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My questions for George Will

George Will

By Guy Page

One of the perks of the news biz is getting to ask interesting people any questions you want. 

This afternoon I am scheduled to turn on a recording device and ask Pulitzer Prize winning columnist George Will anything I want, until he or his handlers look at a watch and give me the ‘your time’s up’ look. Will is the honored guest and speaker at the Ethan Allen Institute 30th Annual Gala tonight in South Burlington. 

I and a gaggle of other newsies will fire away with our questions. Having spent more than a half-century writing and speaking on current affairs, the longtime Washington Post and syndicated columnist has heard and answered every question ever asked a pundit by his lesser-known brethren. 

But I’m going to tip him off, anyway. No doubt the man the Wall Street Journal once called “perhaps the most powerful journalist in America” will do his homework on the trip north from Washington, D.C. by reading today’s edition of the Vermont Daily Chronicle (link helpfully and hopefully provided). 

No doubt. 

To his credit, Will has already signaled that he’s not visiting Vermont to just talk about D.C. He’s loaded for bear with Vermont historical references – see his event-promoting video quoting the 1936 election quip, ‘as Vermont goes, so goes the nation.” That video is classic Will – using history to inform, amuse and encourage his conservative audience. 

George Will ‘As Vermont goes, so goes the nation’ video

I’ll start him off with a softball. “What’s your most memorable trip to Vermont?” If true to form, he will answer with an anecdote involving baseball, a colorful political figure and wrap it up with a reference to a current political event. “A Vermont Expos baseball Vermont baseball fans were saddened when the debt-ridden Montreal Expos had no choice but to move to the welcome confines of RFK Stadium in Washington, D.C. – perhaps a harbinger of a desperate shift by Democratic voters to the stadium namesake’s son, 2024 presidential candidate Robert F. Kennedy Jr..”

Then I’ll follow up with the same question I asked Dennis Prager when he came to South Burlington last fall: “What do you think of Bernie Sanders?”

Then I will pivot to three questions that a Washington insider like Will might answer:

“Who REALLY makes the big decisions in the Biden White House?”

“Is there any way to reverse the trend of the growth of the federal bureaucracy and its unelected decision-making?

“What’s the one thing that non-Beltway insiders don’t understand about how Washington works?”

If there’s time, I will ask: “Do you believe in God, and does that belief inform your writing and political views?”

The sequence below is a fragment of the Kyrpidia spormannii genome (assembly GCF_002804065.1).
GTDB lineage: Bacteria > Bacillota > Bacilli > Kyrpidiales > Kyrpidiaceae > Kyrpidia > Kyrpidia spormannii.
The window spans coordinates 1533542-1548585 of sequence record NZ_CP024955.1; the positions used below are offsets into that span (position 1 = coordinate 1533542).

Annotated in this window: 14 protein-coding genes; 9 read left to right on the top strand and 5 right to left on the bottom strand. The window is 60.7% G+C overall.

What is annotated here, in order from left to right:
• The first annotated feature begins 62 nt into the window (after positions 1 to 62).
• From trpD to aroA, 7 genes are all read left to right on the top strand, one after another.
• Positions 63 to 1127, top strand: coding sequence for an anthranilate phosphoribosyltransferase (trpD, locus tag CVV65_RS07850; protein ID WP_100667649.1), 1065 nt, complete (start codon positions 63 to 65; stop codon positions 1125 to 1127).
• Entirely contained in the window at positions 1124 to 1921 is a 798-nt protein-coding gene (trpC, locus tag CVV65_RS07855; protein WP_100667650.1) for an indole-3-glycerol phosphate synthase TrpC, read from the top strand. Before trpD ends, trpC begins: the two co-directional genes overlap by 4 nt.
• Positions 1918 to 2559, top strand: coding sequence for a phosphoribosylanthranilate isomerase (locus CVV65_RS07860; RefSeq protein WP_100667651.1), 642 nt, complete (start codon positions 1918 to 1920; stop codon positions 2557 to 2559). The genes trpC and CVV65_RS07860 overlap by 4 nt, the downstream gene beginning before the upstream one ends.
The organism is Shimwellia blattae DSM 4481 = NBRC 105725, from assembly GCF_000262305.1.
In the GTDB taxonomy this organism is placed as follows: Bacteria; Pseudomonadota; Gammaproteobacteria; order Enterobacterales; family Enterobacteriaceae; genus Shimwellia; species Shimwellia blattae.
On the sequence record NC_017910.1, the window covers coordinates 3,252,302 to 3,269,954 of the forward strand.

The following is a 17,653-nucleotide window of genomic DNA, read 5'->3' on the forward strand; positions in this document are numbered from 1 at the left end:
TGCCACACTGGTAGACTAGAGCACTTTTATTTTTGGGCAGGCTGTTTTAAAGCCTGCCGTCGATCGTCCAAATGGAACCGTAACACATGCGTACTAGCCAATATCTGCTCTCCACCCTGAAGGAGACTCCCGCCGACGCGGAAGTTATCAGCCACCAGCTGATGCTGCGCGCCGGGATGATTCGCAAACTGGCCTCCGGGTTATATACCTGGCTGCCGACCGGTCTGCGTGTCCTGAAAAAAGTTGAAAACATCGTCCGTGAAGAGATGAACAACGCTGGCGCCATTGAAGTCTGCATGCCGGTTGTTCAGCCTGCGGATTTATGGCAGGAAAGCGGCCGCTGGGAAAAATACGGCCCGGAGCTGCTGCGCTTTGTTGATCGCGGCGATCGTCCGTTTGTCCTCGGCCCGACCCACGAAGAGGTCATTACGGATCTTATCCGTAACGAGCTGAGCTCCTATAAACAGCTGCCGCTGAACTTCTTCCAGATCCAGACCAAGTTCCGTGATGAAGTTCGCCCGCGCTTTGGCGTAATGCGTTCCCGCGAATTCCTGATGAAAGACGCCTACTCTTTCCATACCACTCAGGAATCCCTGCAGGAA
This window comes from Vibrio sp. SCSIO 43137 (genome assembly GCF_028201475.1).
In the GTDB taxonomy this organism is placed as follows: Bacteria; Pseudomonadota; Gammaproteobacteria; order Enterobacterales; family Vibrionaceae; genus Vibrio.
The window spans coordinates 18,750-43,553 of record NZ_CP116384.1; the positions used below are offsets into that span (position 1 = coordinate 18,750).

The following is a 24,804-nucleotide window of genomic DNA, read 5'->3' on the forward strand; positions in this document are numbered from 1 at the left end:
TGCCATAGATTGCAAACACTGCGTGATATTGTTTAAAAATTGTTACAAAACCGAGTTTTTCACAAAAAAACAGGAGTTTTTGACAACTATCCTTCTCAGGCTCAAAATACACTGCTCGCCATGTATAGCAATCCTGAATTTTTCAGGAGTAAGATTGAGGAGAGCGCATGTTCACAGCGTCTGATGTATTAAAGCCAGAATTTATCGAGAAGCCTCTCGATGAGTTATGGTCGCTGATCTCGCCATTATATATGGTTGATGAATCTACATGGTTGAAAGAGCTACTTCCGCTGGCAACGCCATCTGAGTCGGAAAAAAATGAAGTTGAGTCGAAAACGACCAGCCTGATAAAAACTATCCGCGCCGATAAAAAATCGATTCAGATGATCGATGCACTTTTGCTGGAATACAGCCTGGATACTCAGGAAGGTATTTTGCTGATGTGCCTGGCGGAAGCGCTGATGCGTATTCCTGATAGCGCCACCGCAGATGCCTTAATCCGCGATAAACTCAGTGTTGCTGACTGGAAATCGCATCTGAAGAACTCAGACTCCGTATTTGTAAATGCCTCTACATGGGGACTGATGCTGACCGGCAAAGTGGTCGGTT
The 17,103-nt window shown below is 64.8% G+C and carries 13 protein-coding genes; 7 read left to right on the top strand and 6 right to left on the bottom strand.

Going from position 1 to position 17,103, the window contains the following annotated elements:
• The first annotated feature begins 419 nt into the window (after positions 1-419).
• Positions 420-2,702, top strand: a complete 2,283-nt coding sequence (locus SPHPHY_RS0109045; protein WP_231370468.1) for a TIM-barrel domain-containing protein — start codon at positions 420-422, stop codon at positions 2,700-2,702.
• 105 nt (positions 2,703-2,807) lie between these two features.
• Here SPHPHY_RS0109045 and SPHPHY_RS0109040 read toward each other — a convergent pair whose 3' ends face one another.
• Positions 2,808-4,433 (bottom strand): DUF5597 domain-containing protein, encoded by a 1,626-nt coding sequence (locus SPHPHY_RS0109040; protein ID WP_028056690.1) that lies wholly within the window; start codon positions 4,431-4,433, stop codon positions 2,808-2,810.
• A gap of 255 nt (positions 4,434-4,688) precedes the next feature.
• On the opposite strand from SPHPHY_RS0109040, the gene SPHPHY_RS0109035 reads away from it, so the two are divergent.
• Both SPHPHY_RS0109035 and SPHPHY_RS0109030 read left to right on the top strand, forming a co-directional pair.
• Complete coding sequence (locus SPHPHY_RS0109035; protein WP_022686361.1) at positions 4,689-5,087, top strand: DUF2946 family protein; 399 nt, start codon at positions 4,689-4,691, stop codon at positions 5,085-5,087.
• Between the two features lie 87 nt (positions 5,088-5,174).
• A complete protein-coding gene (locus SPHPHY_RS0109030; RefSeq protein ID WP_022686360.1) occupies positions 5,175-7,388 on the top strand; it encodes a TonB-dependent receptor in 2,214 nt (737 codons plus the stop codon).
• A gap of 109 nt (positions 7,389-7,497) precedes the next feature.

Finally, I will ask the John McClaughry of Washington, D.C. if he sees the similarity. Midwestern roots. Longtime conservative. Writes witty, incessant columns about current affairs. Often refers to history, some of which he made himself. DC background (McClaughry worked in the Reagan White House). Ivy League education (Will – Princeton, McClaughry – Harvard). 

At most of all – at ages four score and several years, both can still outshoot the young guns trying to make names for themselves in the writing biz.

Categories: Community Events

6 replies »

  1. Open question for anyone; As a nation, and particularly Vt.,Are we moving to Socialism and if so at what rate?

  2. Re: “Do you believe in God, and does that belief inform your writing and political views?”

    That’s none of your business, Guy. And even if Will tries to answer, how much time will it take for him to define who or what God is to him?

    Re: “Is there any way to reverse the trend of the growth of the federal bureaucracy and its unelected decision-making?

    The answer is obvious. Of course, there’s ‘a way’. And it will happen when the electorate votes for representatives who, first of all, understand why smaller government is preferable to the behemoth we now have. And second, vote for those people who will actually reverse government growth.

    The better question to ask is for George Will to explain why smaller government and individual liberty is preferrable to centralized, authoritarian rule?

    How can the bureaucracy’s participants (those currently elected, appointed, and employed by it) be expected to reverse the trend in its growth when they are being bribed with the taxpayer dollars and benefits that result from its continued development?

    Will the system have to go bankrupt to convince them to reconsider their ways?

    After all, if the electorate finally does come to its senses, if it returns to the libertarian roots of the U.S. Constitution and Free Enterprise, what then? Well, for one thing, both George Will and John McClaughry will have less reason to comment in the first place. And that alone should tell us something.

  3. These would be my questions for George Will: Are you happy with your vote for Joe Biden? Is he the president you thought you were getting when you voted for him. Is he really better than what we would have gotten with Trump? Were the tweets really that bad? Do you feel a sense of moral triumph for ridding us of Trump so that we could get whatever this is?

  4. My questions would be: Do Mika and Joe smell like sulphur or does it permerate through the whole studio? Is Mike Barnicle really a plagarist or just lazy? What are John Heilemann’s preferred pronouns? Who is under the mask of The Biden? I suggest starting with the God question, just to see if he recoils or shape-shifts to determine if his soul is still up for grabs.